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Ninja's Move To Mixer Could Signal Change In How Streamers Make Money

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Ninja's Move To Mixer Could Signal Change In How Streamers Make Money

In 2019, Tyler "Ninja" Blevins made a shocking announcement: he was leaving Amazon's (NASDAQ: AMZN) Twitch streaming platform to make live content exclusively for Microsoft's (NASDAQ: MSFT) Mixer.

The blue-haired gamer became an international celebrity through his "Fortnite" gameplay, making more than $500,000 a month and had over 160,000 subscribers on Twitch.

At first glance, his sudden move to Mixer made no sense. The platform was microscopic compared to Twitch and his follower count plummeted from 14 million to 3 million. 

Concurrent viewers translate into money due to ad revenue and potential subscriptions, and Ninja's numbers fell from a regular 100,000-plus viewer count to the low thousands. For a streamer, those results should have been catastrophic. To Ninja, the change was a chance at freedom and stability.

Ninja 'Wouldn't Have Been Able To Grow His Brand' 

For most streamers, subscribers and view counts are vital to success. Success in streaming comes from consistency, which leads to its own set of problems. For full-time streamers, the job tends to overwhelm their lives. A day missed is a day without pay, and before Ninja signed Mixer's deal, he struggled with the same issue. 

For Ninja, the issues weren't about the money. Jessica Blevins, Ninja's manager and wife, told Business Insider that they felt like Twitch didn't listen to them.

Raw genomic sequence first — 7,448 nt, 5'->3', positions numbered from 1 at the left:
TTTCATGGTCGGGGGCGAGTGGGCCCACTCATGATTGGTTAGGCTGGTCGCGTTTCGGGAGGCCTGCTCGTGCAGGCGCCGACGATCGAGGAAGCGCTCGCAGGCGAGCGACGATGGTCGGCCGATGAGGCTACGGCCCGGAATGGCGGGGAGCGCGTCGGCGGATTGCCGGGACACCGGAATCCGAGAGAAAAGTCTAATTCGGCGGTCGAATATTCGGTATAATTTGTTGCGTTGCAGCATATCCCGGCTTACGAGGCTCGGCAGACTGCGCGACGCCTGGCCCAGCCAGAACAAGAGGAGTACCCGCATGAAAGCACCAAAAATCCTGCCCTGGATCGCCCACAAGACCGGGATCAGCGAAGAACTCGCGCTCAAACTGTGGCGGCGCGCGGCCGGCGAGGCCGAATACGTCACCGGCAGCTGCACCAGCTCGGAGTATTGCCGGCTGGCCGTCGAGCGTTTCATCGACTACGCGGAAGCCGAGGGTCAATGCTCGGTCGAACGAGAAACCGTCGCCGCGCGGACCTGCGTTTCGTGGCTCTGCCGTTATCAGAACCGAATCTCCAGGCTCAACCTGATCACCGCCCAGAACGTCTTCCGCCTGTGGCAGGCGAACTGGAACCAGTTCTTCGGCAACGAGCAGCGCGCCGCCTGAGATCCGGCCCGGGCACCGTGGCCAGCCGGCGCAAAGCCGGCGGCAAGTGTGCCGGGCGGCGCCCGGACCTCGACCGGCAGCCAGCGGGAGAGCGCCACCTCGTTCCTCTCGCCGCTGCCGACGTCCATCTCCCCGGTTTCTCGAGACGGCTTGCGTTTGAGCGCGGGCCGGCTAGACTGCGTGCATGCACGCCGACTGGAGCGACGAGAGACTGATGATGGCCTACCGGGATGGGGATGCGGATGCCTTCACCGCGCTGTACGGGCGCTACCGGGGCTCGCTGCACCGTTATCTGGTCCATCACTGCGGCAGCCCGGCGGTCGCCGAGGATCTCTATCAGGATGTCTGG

"Everything we were asking, it never came back reflecting our wishes — and that's completely outside of finances," she said.

"And for us, two people who were streaming on Twitch, it was really upsetting for us to go months and months and keep reiterating that 'we love you guys, we've been here for a long time, but the things that are in the contract right now just don't make sense.'"

Blevins' vision of her husband's success didn't just include gaming, she said — it was larger than that. 

"With the wording of how that contract was going, he wouldn't have been able to grow his brand much outside of gaming," she said. "There were already conflicts with his current sponsors and resigning with that platform."

'The Streaming Wars' 

Since his move to Mixer, Ninja has signed partnerships with major companies such as Adidas, walked for the New York Red Bulls at New York Fashion Week and has continued selling his Team Ninja gear at retail stores.

Ninja's multiyear deal with Mixer landed him $20 to $30 million, according to CNN.

Other streamers are signing similar deals with other platforms. 

The culture of streaming has always relied on subscriber and viewer counts.

Yet Ninja's move to Mixer, and the ignition of what some are calling "The Streaming Wars," could change the way streamers earn their paychecks.

Eventually, subscribers and ad revenue could become pure supplementary income. Stable income could lead to a better variety of content and a larger pool of talent. The ecosystem is evolving.

"Fortnite" screenshot courtesy of Epic Games. 

 

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